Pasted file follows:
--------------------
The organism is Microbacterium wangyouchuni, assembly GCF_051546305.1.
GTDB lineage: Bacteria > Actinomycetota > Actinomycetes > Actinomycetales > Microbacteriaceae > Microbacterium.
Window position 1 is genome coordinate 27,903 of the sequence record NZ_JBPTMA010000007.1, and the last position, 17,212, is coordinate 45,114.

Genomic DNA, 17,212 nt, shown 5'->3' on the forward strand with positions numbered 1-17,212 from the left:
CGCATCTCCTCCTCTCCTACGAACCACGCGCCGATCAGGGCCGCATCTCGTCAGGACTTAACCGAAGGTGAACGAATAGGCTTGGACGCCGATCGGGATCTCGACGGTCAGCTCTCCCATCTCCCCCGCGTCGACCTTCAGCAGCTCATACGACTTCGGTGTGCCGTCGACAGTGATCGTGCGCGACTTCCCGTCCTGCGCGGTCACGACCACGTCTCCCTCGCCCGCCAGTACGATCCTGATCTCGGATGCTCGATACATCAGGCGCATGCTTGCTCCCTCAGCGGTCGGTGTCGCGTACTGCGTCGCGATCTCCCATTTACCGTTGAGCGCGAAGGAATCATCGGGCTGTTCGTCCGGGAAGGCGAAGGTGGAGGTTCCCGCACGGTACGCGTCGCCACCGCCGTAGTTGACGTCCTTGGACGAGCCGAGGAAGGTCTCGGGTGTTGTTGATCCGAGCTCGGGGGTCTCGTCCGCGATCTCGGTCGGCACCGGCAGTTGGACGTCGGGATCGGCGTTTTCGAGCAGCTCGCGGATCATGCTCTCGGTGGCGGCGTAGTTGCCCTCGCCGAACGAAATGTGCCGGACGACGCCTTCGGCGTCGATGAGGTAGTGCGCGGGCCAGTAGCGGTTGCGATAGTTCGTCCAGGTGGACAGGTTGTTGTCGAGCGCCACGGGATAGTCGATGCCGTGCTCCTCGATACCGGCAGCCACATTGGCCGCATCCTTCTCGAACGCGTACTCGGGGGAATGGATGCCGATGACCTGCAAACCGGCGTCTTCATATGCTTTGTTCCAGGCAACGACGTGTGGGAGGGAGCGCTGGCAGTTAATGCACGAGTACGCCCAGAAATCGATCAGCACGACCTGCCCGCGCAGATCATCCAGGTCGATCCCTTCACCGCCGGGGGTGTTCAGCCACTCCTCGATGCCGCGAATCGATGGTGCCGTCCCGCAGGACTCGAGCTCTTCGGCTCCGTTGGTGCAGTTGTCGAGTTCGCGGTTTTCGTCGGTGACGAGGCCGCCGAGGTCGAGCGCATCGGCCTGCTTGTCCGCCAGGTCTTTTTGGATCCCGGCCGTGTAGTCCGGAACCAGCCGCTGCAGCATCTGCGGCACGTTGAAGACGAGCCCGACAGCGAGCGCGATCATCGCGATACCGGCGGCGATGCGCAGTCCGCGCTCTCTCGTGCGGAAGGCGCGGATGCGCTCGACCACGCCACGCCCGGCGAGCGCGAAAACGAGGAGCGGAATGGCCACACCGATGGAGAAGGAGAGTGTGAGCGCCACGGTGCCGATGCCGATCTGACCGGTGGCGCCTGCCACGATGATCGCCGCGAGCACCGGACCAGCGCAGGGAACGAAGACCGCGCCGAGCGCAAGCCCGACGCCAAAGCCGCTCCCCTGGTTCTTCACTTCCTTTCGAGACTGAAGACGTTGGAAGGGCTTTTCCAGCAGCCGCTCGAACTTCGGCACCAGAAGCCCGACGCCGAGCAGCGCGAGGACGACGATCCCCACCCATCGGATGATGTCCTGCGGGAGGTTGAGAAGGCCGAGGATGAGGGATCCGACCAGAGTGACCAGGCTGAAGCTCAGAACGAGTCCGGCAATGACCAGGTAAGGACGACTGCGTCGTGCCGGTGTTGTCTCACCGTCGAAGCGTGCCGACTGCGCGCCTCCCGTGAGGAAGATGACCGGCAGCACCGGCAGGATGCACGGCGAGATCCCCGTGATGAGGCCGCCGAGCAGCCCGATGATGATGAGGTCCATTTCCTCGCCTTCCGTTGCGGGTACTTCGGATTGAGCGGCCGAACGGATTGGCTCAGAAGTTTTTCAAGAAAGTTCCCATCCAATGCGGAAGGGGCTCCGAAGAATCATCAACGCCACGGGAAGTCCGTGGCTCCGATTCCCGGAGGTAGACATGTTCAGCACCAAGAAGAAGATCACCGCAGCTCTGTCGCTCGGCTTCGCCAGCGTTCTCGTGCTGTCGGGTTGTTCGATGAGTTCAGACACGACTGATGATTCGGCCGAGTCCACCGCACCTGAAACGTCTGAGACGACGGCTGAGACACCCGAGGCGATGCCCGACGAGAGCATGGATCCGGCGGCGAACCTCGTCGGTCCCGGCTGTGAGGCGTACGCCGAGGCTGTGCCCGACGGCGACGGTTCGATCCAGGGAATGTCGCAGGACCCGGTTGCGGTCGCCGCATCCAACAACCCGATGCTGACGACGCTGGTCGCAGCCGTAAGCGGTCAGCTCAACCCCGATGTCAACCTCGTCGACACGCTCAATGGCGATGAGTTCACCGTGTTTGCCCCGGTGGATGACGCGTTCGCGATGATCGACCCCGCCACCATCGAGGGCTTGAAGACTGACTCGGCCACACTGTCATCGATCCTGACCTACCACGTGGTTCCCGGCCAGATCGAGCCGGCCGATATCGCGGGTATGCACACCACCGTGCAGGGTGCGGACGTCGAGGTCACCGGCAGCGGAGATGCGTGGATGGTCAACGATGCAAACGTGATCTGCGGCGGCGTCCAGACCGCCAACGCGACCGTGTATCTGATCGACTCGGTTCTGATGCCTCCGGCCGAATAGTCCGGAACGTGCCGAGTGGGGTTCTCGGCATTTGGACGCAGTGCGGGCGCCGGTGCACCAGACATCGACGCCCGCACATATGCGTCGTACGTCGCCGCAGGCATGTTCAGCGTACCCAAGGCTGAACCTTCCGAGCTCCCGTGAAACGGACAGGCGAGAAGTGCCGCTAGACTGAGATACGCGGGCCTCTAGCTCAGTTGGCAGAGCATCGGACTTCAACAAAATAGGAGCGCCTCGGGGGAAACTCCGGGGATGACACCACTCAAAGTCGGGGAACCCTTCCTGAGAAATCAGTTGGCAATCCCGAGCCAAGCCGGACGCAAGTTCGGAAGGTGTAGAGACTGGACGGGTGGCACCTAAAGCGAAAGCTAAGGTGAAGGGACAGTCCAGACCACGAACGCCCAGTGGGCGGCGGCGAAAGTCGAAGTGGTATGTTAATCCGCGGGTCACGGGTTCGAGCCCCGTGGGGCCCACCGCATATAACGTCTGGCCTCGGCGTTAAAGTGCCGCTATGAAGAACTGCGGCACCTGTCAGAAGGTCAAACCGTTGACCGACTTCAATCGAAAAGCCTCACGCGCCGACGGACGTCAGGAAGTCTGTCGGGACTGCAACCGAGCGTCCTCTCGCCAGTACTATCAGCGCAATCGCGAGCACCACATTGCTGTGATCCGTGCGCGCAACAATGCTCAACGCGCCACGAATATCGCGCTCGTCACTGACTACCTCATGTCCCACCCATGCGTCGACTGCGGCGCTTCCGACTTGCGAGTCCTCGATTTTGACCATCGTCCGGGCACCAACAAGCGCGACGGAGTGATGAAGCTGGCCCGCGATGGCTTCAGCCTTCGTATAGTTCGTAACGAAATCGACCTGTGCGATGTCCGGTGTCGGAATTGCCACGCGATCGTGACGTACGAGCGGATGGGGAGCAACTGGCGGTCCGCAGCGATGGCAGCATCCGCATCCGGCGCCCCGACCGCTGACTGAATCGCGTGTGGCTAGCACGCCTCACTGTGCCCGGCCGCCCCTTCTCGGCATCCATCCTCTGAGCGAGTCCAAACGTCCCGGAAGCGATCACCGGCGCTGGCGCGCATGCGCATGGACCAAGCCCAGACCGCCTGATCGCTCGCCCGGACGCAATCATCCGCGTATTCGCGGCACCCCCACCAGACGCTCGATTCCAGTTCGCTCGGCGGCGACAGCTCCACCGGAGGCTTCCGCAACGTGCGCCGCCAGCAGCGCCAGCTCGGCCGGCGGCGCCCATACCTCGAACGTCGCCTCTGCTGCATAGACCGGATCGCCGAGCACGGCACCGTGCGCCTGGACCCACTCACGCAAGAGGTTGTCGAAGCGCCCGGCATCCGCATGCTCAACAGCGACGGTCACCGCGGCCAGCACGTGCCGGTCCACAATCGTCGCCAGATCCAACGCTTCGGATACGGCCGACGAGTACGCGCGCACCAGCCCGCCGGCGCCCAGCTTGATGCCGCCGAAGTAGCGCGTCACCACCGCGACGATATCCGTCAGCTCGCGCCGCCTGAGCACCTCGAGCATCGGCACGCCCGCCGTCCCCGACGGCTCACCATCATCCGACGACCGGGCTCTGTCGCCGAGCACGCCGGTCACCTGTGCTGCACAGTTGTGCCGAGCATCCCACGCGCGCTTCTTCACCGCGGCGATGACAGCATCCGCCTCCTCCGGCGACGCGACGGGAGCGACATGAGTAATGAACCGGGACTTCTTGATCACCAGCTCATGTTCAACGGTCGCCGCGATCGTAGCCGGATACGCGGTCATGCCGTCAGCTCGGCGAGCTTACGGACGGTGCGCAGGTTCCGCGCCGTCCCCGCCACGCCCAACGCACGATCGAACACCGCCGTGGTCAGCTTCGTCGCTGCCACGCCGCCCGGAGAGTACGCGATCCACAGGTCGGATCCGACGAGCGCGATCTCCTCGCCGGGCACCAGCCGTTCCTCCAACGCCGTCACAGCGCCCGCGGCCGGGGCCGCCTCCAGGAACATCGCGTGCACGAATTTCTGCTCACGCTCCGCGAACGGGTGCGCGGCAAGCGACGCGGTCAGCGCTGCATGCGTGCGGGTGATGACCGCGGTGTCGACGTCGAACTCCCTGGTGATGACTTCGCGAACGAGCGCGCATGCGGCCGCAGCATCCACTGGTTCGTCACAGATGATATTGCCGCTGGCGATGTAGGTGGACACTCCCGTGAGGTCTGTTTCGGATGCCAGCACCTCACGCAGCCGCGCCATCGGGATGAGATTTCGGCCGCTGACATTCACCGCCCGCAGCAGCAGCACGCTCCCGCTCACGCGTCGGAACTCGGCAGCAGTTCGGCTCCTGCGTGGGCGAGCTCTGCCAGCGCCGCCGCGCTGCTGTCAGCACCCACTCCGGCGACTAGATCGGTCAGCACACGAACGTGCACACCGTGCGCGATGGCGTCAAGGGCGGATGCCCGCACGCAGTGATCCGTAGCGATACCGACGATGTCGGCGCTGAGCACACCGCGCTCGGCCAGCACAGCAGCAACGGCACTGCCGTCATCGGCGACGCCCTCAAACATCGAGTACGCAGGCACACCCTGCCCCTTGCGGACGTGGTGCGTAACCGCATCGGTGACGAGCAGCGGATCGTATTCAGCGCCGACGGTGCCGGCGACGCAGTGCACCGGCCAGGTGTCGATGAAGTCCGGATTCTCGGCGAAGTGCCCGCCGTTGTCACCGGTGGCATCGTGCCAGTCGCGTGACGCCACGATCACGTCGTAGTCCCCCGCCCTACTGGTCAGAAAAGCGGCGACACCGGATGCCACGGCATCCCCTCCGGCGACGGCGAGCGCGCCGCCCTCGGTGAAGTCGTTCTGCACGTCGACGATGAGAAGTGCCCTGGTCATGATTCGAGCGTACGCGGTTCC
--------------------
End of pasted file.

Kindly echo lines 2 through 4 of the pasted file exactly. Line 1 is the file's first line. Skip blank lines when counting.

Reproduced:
GTDB lineage: Bacteria > Actinomycetota > Actinomycetes > Actinomycetales > Microbacteriaceae > Microbacterium.
Window position 1 is genome coordinate 27,903 of the sequence record NZ_JBPTMA010000007.1, and the last position, 17,212, is coordinate 45,114.

Genomic DNA, 17,212 nt, shown 5'->3' on the forward strand with positions numbered 1-17,212 from the left: